Statement By President Barack Hussein Obama On The Apprehension Of Ahmed Abu Khatallah.


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Statement By President Barack Hussein Obama On The Apprehension Of Ahmed Abu Khatallah.

 

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Statement by the President on the Apprehension of Ahmed Abu Khatallah

 

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Obama: As promised, Benghazi suspect captured

 

 

The United States has an unwavering commitment to bring to justice those responsible for harming Americans. Since the deadly attacks on our facilities in Benghazi, I have made it a priority to find and bring to justice those responsible for the deaths of four brave Americans. I recently authorized an operation in Libya to detain an individual charged for his role in these attacks, Ahmed Abu Khatallah. The fact that he is now in U.S. custody is a testament to the painstaking efforts of our military, law enforcement, and intelligence personnel. Because of their courage and professionalism, this individual will now face the full weight of the American justice system.

 

Even as we welcome the success of this operation, we also pause to remember the four Americans who gave their lives in Benghazi representing their country: Ambassador Chris Stevens, Sean Smith, Tyrone Woods, and Glen Doherty. As I said shortly after the attack, they exemplified the values that we stand for as a nation, including a commitment to freedom and justice. All Americans should be grateful for their service, just as we are grateful to all our personnel – civilian and military – who represent our country around the globe. We will continue to honor our fallen by carrying on their efforts in support of the Libyan people’s aspirations to live in a peaceful, prosperous, and democratic society.

 

With this operation, the United States has once again demonstrated that we will do whatever it takes to see that justice is done when people harm Americans. We will continue our efforts to bring to justice those who were responsible for the Benghazi attacks. We will remain vigilant against all acts of terrorism, and we will continue to prioritize the protection of our service-members and civilians overseas. We will also sustain our support for the Libyan people, as they work to overcome years of tyranny and do the difficult work of building a democracy.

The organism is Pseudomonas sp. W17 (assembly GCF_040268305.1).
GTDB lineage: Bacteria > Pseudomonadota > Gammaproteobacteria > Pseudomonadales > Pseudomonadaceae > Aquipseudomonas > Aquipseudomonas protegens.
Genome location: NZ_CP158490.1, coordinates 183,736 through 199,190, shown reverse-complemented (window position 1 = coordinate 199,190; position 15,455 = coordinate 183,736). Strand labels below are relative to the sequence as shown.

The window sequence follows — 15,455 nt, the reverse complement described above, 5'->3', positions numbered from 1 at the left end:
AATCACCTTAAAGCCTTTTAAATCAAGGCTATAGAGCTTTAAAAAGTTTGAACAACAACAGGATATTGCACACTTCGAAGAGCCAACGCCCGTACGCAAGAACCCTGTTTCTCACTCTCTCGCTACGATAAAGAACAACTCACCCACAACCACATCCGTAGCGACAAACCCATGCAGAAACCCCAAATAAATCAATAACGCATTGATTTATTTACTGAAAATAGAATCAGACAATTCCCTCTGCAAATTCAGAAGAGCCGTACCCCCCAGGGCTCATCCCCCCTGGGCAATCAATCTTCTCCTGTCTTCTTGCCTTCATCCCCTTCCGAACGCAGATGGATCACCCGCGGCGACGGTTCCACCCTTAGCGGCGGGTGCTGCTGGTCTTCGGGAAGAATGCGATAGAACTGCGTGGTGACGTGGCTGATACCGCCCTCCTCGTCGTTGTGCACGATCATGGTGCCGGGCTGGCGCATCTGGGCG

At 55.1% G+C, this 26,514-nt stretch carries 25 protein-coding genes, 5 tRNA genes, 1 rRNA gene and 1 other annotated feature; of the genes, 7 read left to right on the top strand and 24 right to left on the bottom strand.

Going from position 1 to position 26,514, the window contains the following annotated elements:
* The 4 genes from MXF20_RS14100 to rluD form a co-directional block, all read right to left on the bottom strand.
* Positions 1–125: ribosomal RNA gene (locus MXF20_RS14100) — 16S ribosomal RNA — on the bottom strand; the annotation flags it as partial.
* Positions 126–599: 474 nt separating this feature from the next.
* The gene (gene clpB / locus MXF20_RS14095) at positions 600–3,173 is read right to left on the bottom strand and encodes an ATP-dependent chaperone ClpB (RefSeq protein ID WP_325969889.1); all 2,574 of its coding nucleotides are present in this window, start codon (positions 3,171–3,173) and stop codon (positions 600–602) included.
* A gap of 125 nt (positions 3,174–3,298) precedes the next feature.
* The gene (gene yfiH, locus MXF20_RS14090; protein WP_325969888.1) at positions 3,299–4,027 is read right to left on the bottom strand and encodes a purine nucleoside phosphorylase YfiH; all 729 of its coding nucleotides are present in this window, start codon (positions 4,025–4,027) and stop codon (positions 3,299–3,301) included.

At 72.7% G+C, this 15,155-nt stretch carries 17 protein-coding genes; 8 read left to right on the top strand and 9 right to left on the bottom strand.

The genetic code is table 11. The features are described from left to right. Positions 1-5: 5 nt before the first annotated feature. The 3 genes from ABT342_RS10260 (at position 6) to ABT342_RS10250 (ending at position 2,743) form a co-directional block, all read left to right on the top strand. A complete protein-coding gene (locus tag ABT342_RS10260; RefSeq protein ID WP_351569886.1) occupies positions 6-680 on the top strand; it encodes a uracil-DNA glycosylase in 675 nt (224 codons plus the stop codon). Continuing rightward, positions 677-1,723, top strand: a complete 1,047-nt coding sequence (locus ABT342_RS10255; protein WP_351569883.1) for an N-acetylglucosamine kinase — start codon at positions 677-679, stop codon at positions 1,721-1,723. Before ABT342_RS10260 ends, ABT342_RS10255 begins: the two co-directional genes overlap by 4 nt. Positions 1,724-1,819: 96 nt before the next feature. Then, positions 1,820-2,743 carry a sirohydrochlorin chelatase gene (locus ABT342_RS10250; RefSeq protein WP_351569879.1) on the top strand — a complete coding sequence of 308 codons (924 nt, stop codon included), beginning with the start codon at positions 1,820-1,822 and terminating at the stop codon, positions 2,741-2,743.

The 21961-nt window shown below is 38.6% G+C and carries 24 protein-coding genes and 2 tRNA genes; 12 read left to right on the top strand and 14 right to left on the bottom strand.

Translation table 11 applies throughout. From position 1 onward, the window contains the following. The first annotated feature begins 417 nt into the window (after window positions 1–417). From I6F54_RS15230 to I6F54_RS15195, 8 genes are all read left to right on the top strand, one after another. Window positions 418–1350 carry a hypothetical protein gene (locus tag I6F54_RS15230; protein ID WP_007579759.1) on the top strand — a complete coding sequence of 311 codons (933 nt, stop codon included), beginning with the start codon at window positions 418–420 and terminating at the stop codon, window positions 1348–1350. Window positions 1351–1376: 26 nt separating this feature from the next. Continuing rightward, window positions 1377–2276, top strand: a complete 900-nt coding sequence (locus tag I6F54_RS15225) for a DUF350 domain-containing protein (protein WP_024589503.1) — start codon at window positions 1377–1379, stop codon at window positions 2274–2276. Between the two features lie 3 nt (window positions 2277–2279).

Yeah, one more time…….

 

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From The Washington Post:

 

U.S. captures Benghazi suspect in secret raid

 

BY KAREN DEYOUNGADAM GOLDMAN AND JULIE TATE

 

U.S. Special Operations forces captured one of the suspected ringleaders of the terrorist attacks in Benghazi in a secret raid in Libya over the weekend, the first time one of the accused perpetrators of the 2012 assaults has been apprehended, according to U.S. officials.

 

The officials said Ahmed Abu Khattala was captured Sunday near Benghazi by American troops, working alongside the FBI, following months of planning, and was now in U.S. custody “in a secure location outside Libya.” The officials said there were no casualties in the operation and that all U.S. personnel involved have safely left Libya.

 

Abu Khattala’s apprehension is a major victory for the Obama administration, which has been criticized for having failed so far to bring those responsible for the Benghazi attacks to justice.

 

In a statement issued by the White House, President Obama said that “with this operation, the United States has once again demonstrated that we will do whatever it takes to see that justice is done when people harm Americans.”

 

A three-count criminal complaint filed by the FBI last July and unsealed in federal court in the District charges Abu Khattala with “killing a person in the course of an attack on a federal facility involving use of a firearm” on Sept. 11-12, 2012, providing and conspiring to “provide material support to terrorists resulting in a death” and possessing and using a firearm during a crime of violence.